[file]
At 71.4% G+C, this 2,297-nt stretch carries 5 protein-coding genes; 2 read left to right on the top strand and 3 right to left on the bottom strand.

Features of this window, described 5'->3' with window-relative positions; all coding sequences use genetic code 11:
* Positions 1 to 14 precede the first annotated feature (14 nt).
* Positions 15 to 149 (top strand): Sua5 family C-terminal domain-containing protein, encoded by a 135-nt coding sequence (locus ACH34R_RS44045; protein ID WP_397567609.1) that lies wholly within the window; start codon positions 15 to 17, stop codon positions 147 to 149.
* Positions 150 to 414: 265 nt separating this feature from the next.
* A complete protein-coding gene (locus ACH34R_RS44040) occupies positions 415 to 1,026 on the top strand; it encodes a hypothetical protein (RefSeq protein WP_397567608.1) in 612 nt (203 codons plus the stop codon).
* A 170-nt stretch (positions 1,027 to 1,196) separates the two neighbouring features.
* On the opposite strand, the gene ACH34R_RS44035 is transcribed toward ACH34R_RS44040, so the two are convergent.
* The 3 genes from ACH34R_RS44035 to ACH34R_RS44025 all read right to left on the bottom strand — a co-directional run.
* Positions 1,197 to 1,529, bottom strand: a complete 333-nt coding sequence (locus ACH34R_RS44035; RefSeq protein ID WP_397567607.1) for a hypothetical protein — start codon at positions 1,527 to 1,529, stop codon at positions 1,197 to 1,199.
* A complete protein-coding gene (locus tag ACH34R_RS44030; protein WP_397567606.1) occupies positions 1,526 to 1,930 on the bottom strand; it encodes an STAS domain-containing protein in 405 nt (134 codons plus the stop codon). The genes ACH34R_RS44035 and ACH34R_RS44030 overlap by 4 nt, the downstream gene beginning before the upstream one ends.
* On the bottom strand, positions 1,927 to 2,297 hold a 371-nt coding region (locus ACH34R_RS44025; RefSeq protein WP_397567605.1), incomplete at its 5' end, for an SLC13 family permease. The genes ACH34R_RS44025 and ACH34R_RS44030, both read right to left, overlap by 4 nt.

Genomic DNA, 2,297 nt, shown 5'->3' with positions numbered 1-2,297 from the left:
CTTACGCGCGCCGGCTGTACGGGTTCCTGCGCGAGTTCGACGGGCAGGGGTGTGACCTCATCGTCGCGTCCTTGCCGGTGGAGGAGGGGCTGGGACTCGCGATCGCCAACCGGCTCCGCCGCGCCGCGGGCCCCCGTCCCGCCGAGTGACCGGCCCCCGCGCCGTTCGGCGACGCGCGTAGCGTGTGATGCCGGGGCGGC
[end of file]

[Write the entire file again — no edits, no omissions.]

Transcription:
At 71.4% G+C, this 2,297-nt stretch carries 5 protein-coding genes; 2 read left to right on the top strand and 3 right to left on the bottom strand.

Features of this window, described 5'->3' with window-relative positions; all coding sequences use genetic code 11:
* Positions 1 to 14 precede the first annotated feature (14 nt).
* Positions 15 to 149 (top strand): Sua5 family C-terminal domain-containing protein, encoded by a 135-nt coding sequence (locus ACH34R_RS44045; protein ID WP_397567609.1) that lies wholly within the window; start codon positions 15 to 17, stop codon positions 147 to 149.
* Positions 150 to 414: 265 nt separating this feature from the next.
* A complete protein-coding gene (locus ACH34R_RS44040) occupies positions 415 to 1,026 on the top strand; it encodes a hypothetical protein (RefSeq protein WP_397567608.1) in 612 nt (203 codons plus the stop codon).
* A 170-nt stretch (positions 1,027 to 1,196) separates the two neighbouring features.
* On the opposite strand, the gene ACH34R_RS44035 is transcribed toward ACH34R_RS44040, so the two are convergent.
* The 3 genes from ACH34R_RS44035 to ACH34R_RS44025 all read right to left on the bottom strand — a co-directional run.
* Positions 1,197 to 1,529, bottom strand: a complete 333-nt coding sequence (locus ACH34R_RS44035; RefSeq protein ID WP_397567607.1) for a hypothetical protein — start codon at positions 1,527 to 1,529, stop codon at positions 1,197 to 1,199.
* A complete protein-coding gene (locus tag ACH34R_RS44030; protein WP_397567606.1) occupies positions 1,526 to 1,930 on the bottom strand; it encodes an STAS domain-containing protein in 405 nt (134 codons plus the stop codon). The genes ACH34R_RS44035 and ACH34R_RS44030 overlap by 4 nt, the downstream gene beginning before the upstream one ends.
* On the bottom strand, positions 1,927 to 2,297 hold a 371-nt coding region (locus ACH34R_RS44025; RefSeq protein WP_397567605.1), incomplete at its 5' end, for an SLC13 family permease. The genes ACH34R_RS44025 and ACH34R_RS44030, both read right to left, overlap by 4 nt.

Genomic DNA, 2,297 nt, shown 5'->3' with positions numbered 1-2,297 from the left:
CTTACGCGCGCCGGCTGTACGGGTTCCTGCGCGAGTTCGACGGGCAGGGGTGTGACCTCATCGTCGCGTCCTTGCCGGTGGAGGAGGGGCTGGGACTCGCGATCGCCAACCGGCTCCGCCGCGCCGCGGGCCCCCGTCCCGCCGAGTGACCGGCCCCCGCGCCGTTCGGCGACGCGCGTAGCGTGTGATGCCGGGGCGGC